“This is what happened…”
Gilgamesh. Achilles and his rage. Beowulf. Juliet. Stories from the beginning of our history until our most recent telephone call begin with this idea understood. We listen and we are captivated. We place ourselves in the story. We identify with the characters in our own, deeply personal ways. We never get enough. We are always searching for new ways to tell our stories. We are always seeking new stories to listen to.
Sometimes the story is told to us as words. Sometimes other forms are more compelling. Seeing bodies fold, twist, and float in unimaginable forms through a dance; hearing sounds shift through order and disorder toward consonance; watching images magically projected in space before us. Regardless, we immerse ourselves in the story. We seek meaning in it. We strive to understand our own lives through the telling and re-telling of it.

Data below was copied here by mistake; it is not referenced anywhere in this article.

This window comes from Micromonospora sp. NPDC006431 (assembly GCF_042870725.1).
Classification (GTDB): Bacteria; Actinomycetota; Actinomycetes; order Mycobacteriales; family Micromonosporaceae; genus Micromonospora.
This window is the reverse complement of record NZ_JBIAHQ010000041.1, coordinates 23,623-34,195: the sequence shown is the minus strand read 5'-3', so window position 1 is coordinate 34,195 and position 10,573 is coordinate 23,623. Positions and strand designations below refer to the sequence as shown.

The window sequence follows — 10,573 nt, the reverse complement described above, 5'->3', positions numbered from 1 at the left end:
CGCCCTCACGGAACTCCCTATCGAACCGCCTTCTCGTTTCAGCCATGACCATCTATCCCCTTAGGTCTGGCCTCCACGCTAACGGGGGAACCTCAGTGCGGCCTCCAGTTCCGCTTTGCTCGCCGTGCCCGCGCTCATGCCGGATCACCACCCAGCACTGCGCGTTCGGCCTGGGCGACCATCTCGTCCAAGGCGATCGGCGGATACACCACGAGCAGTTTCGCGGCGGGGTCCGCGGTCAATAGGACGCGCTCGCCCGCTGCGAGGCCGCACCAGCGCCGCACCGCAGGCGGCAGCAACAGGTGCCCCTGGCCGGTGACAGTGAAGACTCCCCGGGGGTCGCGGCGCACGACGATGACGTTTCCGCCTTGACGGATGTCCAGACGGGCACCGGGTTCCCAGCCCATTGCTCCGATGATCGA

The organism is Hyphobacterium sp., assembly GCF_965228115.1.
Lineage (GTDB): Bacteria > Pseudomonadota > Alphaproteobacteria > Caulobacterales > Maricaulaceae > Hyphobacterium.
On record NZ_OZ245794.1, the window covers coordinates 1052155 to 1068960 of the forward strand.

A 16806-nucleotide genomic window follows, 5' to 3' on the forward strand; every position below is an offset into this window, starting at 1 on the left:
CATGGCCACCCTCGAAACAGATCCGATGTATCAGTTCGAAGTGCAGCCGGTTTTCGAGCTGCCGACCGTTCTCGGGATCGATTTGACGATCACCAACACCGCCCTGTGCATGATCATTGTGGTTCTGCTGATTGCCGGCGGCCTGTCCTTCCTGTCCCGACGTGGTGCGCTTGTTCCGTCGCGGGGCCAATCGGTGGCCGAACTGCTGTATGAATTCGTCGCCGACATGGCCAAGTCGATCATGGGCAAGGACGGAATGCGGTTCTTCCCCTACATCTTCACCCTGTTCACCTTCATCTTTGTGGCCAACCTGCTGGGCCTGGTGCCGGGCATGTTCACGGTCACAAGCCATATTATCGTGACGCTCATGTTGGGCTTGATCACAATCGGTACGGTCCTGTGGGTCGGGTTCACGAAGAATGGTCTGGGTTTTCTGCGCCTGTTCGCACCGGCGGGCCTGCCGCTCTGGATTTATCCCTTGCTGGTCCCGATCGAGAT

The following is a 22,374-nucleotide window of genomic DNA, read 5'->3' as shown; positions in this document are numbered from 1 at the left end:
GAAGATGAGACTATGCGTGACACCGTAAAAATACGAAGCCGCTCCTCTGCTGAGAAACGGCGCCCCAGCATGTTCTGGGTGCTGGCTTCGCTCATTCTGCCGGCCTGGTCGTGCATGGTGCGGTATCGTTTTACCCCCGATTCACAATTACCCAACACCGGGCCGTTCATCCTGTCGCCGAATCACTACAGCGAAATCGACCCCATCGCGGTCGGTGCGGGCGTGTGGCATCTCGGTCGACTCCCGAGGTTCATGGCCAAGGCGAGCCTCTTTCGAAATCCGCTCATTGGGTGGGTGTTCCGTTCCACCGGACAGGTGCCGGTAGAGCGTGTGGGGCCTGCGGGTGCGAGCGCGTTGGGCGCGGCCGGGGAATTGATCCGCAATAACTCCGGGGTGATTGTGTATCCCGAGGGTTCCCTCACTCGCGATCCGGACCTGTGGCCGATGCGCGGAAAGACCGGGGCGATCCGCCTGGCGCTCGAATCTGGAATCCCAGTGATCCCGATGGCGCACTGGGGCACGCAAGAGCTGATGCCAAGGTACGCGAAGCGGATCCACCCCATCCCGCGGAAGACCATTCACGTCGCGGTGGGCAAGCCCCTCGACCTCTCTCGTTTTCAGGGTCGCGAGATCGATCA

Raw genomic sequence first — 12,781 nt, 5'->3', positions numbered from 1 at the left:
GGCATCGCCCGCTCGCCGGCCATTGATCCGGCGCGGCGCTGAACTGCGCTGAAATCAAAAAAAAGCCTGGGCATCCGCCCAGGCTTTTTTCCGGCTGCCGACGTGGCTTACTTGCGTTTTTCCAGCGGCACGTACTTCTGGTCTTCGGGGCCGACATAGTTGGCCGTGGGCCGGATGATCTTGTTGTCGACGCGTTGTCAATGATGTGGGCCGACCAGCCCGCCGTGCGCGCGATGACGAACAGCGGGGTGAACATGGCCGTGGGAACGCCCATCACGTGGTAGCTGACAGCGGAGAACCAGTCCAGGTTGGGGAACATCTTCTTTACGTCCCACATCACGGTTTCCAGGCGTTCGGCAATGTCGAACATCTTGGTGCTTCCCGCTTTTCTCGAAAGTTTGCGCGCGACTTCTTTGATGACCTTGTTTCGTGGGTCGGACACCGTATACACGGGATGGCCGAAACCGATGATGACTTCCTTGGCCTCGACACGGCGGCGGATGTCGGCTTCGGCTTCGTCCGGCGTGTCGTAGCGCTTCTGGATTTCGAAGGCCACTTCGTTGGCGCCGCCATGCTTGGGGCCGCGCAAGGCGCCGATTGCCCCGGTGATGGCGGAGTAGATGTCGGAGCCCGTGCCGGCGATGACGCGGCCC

Always the story must be told. Somber and sorrowful, glad and gleeful, campy and comical. Tell it over again and again. We will listen. We may even steal. There is always more to tell, there are always more to hear. So: let me hear it. Let me hear about Enkidu, Hector, Hrothgar, and Romeo.